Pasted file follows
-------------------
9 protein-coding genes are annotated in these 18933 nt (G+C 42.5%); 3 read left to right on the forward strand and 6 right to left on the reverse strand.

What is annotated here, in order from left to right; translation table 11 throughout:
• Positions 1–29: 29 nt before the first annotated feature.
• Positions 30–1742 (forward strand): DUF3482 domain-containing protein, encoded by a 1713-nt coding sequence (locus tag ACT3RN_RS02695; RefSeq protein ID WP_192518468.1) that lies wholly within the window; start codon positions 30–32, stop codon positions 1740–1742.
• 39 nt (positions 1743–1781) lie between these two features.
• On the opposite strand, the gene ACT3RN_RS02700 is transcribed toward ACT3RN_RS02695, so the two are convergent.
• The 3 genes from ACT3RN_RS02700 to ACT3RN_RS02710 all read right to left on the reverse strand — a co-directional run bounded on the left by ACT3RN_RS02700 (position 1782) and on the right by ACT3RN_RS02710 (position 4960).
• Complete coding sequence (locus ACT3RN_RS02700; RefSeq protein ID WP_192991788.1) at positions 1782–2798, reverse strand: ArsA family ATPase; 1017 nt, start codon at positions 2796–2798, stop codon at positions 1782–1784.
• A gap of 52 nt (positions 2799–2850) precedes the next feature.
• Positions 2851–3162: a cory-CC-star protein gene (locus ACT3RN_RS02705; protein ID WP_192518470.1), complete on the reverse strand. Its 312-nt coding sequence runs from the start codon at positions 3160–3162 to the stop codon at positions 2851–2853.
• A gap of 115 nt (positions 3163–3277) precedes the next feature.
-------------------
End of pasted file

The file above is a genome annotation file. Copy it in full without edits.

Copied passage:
9 protein-coding genes are annotated in these 18933 nt (G+C 42.5%); 3 read left to right on the forward strand and 6 right to left on the reverse strand.

What is annotated here, in order from left to right; translation table 11 throughout:
• Positions 1–29: 29 nt before the first annotated feature.
• Positions 30–1742 (forward strand): DUF3482 domain-containing protein, encoded by a 1713-nt coding sequence (locus tag ACT3RN_RS02695; RefSeq protein ID WP_192518468.1) that lies wholly within the window; start codon positions 30–32, stop codon positions 1740–1742.
• 39 nt (positions 1743–1781) lie between these two features.
• On the opposite strand, the gene ACT3RN_RS02700 is transcribed toward ACT3RN_RS02695, so the two are convergent.
• The 3 genes from ACT3RN_RS02700 to ACT3RN_RS02710 all read right to left on the reverse strand — a co-directional run bounded on the left by ACT3RN_RS02700 (position 1782) and on the right by ACT3RN_RS02710 (position 4960).
• Complete coding sequence (locus ACT3RN_RS02700; RefSeq protein ID WP_192991788.1) at positions 1782–2798, reverse strand: ArsA family ATPase; 1017 nt, start codon at positions 2796–2798, stop codon at positions 1782–1784.
• A gap of 52 nt (positions 2799–2850) precedes the next feature.
• Positions 2851–3162: a cory-CC-star protein gene (locus ACT3RN_RS02705; protein ID WP_192518470.1), complete on the reverse strand. Its 312-nt coding sequence runs from the start codon at positions 3160–3162 to the stop codon at positions 2851–2853.
• A gap of 115 nt (positions 3163–3277) precedes the next feature.